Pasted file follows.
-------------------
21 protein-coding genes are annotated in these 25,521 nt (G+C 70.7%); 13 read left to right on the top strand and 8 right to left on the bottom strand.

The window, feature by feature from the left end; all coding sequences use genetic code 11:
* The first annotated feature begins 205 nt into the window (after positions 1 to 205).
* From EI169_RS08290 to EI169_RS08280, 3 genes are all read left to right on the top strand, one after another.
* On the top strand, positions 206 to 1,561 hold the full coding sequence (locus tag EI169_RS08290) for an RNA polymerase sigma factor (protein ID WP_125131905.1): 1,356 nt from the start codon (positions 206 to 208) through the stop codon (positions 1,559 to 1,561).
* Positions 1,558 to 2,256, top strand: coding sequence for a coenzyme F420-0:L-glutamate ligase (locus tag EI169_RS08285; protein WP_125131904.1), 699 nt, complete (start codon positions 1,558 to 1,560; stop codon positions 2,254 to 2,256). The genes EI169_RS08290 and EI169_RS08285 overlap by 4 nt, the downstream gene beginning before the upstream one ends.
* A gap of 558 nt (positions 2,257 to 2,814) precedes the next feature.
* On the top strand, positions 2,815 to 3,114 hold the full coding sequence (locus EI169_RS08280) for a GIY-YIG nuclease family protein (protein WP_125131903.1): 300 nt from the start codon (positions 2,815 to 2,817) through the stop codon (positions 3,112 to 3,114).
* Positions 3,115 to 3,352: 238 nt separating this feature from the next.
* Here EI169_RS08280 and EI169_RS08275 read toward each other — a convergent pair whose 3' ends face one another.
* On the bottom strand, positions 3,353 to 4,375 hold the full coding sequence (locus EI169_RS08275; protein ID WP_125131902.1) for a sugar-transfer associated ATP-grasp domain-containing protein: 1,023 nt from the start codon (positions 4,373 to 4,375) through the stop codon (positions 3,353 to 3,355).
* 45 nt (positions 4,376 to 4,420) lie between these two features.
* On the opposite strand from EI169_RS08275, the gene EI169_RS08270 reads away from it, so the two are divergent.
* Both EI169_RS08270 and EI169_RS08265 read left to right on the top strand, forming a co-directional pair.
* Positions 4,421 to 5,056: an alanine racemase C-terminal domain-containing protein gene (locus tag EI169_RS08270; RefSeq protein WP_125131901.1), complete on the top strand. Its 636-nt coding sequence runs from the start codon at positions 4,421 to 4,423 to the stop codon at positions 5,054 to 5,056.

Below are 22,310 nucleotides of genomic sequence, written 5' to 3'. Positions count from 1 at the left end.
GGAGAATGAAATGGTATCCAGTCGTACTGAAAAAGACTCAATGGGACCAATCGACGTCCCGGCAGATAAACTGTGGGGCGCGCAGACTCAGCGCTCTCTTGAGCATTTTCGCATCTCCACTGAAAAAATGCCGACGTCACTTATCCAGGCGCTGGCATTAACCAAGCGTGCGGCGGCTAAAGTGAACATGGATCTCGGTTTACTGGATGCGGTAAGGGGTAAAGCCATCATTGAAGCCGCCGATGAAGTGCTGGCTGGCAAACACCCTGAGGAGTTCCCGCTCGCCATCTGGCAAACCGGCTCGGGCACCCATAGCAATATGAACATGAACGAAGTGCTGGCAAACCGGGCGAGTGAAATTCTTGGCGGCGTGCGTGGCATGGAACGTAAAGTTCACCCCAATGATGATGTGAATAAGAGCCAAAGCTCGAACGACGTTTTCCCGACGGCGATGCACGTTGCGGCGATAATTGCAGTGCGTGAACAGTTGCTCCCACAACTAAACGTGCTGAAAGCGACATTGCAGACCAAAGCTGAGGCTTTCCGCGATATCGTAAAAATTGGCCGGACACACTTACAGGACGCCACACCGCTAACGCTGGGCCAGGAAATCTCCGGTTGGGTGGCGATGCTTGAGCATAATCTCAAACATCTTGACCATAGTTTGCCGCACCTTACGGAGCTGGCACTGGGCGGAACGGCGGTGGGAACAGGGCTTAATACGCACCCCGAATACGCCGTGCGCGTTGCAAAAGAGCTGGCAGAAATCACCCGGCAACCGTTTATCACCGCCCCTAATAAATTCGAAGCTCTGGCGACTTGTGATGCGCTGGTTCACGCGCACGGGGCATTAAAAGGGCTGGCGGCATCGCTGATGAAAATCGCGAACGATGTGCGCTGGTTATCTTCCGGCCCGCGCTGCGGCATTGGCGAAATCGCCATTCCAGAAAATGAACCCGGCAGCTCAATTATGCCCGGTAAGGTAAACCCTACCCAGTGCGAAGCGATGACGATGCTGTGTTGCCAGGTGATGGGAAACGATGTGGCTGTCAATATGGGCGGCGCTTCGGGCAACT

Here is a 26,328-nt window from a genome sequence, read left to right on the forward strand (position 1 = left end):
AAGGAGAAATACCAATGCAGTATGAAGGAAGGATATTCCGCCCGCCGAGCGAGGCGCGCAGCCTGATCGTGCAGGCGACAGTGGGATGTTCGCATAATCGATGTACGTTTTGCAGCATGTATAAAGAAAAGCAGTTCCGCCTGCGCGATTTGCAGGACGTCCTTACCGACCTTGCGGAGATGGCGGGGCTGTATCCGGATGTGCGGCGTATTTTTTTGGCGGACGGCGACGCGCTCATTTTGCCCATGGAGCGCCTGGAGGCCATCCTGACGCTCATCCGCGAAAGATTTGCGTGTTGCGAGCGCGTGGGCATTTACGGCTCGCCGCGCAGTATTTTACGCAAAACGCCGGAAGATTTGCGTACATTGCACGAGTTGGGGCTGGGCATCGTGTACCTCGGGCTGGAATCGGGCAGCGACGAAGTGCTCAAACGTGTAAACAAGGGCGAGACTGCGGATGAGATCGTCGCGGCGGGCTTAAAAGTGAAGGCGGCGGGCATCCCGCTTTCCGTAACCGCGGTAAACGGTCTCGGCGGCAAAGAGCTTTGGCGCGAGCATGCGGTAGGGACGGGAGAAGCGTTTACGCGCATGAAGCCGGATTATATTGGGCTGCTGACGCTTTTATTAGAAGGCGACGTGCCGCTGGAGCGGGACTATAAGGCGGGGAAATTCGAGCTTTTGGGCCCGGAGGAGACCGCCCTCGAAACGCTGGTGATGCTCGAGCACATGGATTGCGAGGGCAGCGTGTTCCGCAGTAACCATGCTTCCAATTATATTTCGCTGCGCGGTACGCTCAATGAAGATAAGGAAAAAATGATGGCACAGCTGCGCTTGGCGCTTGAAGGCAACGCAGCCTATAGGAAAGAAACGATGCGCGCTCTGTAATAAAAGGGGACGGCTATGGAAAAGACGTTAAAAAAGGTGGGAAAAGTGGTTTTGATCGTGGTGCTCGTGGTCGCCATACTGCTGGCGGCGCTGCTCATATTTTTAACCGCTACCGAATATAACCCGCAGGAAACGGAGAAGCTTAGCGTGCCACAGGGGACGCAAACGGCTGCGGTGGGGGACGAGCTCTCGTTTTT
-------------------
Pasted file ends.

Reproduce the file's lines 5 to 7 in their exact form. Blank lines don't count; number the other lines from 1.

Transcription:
* On the top strand, positions 206 to 1,561 hold the full coding sequence (locus tag EI169_RS08290) for an RNA polymerase sigma factor (protein ID WP_125131905.1): 1,356 nt from the start codon (positions 206 to 208) through the stop codon (positions 1,559 to 1,561).
* Positions 1,558 to 2,256, top strand: coding sequence for a coenzyme F420-0:L-glutamate ligase (locus tag EI169_RS08285; protein WP_125131904.1), 699 nt, complete (start codon positions 1,558 to 1,560; stop codon positions 2,254 to 2,256). The genes EI169_RS08290 and EI169_RS08285 overlap by 4 nt, the downstream gene beginning before the upstream one ends.
* A gap of 558 nt (positions 2,257 to 2,814) precedes the next feature.